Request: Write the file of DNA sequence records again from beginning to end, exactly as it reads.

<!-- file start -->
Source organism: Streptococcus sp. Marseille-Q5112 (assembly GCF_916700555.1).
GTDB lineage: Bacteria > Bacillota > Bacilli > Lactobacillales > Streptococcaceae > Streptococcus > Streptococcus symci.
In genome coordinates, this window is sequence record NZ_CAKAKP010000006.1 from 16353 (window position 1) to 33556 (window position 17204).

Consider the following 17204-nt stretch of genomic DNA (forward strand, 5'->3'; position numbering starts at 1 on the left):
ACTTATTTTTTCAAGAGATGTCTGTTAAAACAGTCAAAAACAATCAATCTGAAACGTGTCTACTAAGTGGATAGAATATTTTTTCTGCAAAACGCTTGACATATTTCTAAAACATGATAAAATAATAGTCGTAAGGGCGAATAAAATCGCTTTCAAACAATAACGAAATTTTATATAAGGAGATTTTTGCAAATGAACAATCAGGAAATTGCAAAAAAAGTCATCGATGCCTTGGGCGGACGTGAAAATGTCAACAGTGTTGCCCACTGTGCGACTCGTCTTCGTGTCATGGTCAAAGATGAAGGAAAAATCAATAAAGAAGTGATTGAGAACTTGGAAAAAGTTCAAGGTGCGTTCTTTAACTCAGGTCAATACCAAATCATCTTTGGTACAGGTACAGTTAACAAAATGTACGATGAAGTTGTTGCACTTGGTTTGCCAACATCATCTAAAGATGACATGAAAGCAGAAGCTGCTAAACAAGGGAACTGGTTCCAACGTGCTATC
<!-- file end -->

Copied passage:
Source organism: Streptococcus sp. Marseille-Q5112 (assembly GCF_916700555.1).
GTDB lineage: Bacteria > Bacillota > Bacilli > Lactobacillales > Streptococcaceae > Streptococcus > Streptococcus symci.
In genome coordinates, this window is sequence record NZ_CAKAKP010000006.1 from 16353 (window position 1) to 33556 (window position 17204).

Consider the following 17204-nt stretch of genomic DNA (forward strand, 5'->3'; position numbering starts at 1 on the left):
ACTTATTTTTTCAAGAGATGTCTGTTAAAACAGTCAAAAACAATCAATCTGAAACGTGTCTACTAAGTGGATAGAATATTTTTTCTGCAAAACGCTTGACATATTTCTAAAACATGATAAAATAATAGTCGTAAGGGCGAATAAAATCGCTTTCAAACAATAACGAAATTTTATATAAGGAGATTTTTGCAAATGAACAATCAGGAAATTGCAAAAAAAGTCATCGATGCCTTGGGCGGACGTGAAAATGTCAACAGTGTTGCCCACTGTGCGACTCGTCTTCGTGTCATGGTCAAAGATGAAGGAAAAATCAATAAAGAAGTGATTGAGAACTTGGAAAAAGTTCAAGGTGCGTTCTTTAACTCAGGTCAATACCAAATCATCTTTGGTACAGGTACAGTTAACAAAATGTACGATGAAGTTGTTGCACTTGGTTTGCCAACATCATCTAAAGATGACATGAAAGCAGAAGCTGCTAAACAAGGGAACTGGTTCCAACGTGCTATC